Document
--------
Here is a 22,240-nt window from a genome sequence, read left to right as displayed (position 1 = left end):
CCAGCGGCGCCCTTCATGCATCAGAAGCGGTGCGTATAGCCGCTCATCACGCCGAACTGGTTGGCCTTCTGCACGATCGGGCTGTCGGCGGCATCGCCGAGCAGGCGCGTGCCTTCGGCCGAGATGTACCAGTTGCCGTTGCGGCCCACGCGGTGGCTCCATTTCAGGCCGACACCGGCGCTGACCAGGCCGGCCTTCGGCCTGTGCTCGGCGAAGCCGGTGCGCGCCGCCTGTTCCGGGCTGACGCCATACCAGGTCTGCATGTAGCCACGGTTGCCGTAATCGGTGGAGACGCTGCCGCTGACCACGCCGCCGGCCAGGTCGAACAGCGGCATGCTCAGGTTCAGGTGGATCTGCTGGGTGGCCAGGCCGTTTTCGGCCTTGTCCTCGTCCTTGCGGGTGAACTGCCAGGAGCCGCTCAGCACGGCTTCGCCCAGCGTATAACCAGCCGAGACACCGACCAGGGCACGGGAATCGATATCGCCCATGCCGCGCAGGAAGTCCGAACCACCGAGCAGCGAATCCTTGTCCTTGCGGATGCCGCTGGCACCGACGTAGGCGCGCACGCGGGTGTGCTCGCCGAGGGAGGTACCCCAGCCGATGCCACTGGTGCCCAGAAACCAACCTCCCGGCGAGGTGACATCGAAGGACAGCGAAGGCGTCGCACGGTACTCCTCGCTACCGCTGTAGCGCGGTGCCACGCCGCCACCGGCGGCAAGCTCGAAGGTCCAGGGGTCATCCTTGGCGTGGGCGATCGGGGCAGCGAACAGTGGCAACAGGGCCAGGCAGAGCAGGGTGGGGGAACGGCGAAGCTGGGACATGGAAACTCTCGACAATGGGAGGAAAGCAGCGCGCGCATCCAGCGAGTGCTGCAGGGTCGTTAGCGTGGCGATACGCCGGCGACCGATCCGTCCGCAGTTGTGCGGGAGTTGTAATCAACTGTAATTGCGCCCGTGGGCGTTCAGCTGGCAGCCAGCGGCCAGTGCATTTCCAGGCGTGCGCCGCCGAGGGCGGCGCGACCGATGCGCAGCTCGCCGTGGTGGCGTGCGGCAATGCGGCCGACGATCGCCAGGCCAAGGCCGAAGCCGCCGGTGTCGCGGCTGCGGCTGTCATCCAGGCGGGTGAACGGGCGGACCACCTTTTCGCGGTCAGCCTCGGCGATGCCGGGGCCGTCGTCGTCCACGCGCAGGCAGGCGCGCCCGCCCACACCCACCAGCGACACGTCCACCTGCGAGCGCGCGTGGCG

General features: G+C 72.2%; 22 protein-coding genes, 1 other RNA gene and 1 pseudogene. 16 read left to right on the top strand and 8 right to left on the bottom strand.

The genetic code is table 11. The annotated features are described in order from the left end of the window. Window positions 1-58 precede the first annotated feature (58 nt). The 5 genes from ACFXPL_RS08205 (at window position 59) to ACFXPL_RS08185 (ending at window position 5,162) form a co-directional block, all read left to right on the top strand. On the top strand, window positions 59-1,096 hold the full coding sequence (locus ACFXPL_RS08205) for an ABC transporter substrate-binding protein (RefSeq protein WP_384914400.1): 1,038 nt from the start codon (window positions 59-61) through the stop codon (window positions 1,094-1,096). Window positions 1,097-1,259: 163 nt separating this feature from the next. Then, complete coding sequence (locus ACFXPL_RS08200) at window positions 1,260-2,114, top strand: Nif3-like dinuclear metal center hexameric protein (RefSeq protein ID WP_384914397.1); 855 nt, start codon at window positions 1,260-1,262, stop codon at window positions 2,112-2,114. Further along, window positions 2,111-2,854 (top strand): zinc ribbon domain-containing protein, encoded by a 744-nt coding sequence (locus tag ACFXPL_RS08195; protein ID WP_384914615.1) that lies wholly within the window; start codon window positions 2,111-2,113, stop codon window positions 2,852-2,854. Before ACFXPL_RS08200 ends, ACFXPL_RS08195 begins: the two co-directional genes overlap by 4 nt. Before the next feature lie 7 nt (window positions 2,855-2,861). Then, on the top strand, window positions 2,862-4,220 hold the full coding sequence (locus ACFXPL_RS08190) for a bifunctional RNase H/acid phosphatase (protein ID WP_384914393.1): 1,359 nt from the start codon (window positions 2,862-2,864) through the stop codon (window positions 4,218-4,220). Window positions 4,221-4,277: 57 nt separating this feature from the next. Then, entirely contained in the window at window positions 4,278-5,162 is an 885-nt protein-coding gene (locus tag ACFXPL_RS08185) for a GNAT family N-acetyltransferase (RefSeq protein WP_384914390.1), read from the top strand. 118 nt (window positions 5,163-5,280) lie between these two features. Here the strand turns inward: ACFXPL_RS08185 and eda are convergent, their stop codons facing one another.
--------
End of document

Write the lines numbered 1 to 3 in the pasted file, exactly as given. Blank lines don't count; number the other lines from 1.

Here is a 22,240-nt window from a genome sequence, read left to right as displayed (position 1 = left end):
CCAGCGGCGCCCTTCATGCATCAGAAGCGGTGCGTATAGCCGCTCATCACGCCGAACTGGTTGGCCTTCTGCACGATCGGGCTGTCGGCGGCATCGCCGAGCAGGCGCGTGCCTTCGGCCGAGATGTACCAGTTGCCGTTGCGGCCCACGCGGTGGCTCCATTTCAGGCCGACACCGGCGCTGACCAGGCCGGCCTTCGGCCTGTGCTCGGCGAAGCCGGTGCGCGCCGCCTGTTCCGGGCTGACGCCATACCAGGTCTGCATGTAGCCACGGTTGCCGTAATCGGTGGAGACGCTGCCGCTGACCACGCCGCCGGCCAGGTCGAACAGCGGCATGCTCAGGTTCAGGTGGATCTGCTGGGTGGCCAGGCCGTTTTCGGCCTTGTCCTCGTCCTTGCGGGTGAACTGCCAGGAGCCGCTCAGCACGGCTTCGCCCAGCGTATAACCAGCCGAGACACCGACCAGGGCACGGGAATCGATATCGCCCATGCCGCGCAGGAAGTCCGAACCACCGAGCAGCGAATCCTTGTCCTTGCGGATGCCGCTGGCACCGACGTAGGCGCGCACGCGGGTGTGCTCGCCGAGGGAGGTACCCCAGCCGATGCCACTGGTGCCCAGAAACCAACCTCCCGGCGAGGTGACATCGAAGGACAGCGAAGGCGTCGCACGGTACTCCTCGCTACCGCTGTAGCGCGGTGCCACGCCGCCACCGGCGGCAAGCTCGAAGGTCCAGGGGTCATCCTTGGCGTGGGCGATCGGGGCAGCGAACAGTGGCAACAGGGCCAGGCAGAGCAGGGTGGGGGAACGGCGAAGCTGGGACATGGAAACTCTCGACAATGGGAGGAAAGCAGCGCGCGCATCCAGCGAGTGCTGCAGGGTCGTTAGCGTGGCGATACGCCGGCGACCGATCCGTCCGCAGTTGTGCGGGAGTTGTAATCAACTGTAATTGCGCCCGTGGGCGTTCAGCTGGCAGCCAGCGGCCAGTGCATTTCCAGGCGTGCGCCGCCGAGGGCGGCGCGACCGATGCGCAGCTCGCCGTGGTGGCGTGCGGCAATGCGGCCGACGATCGCCAGGCCAAGGCCGAAGCCGCCGGTGTCGCGGCTGCGGCTGTCATCCAGGCGGGTGAACGGGCGGACCACCTTTTCGCGGTCAGCCTCGGCGATGCCGGGGCCGTCGTCGTCCACGCGCAGGCAGGCGCGCCCGCCCACACCCACCAGCGACACGTCCACCTGCGAGCGCGCGTGGCG

General features: G+C 72.2%; 22 protein-coding genes, 1 other RNA gene and 1 pseudogene. 16 read left to right on the top strand and 8 right to left on the bottom strand.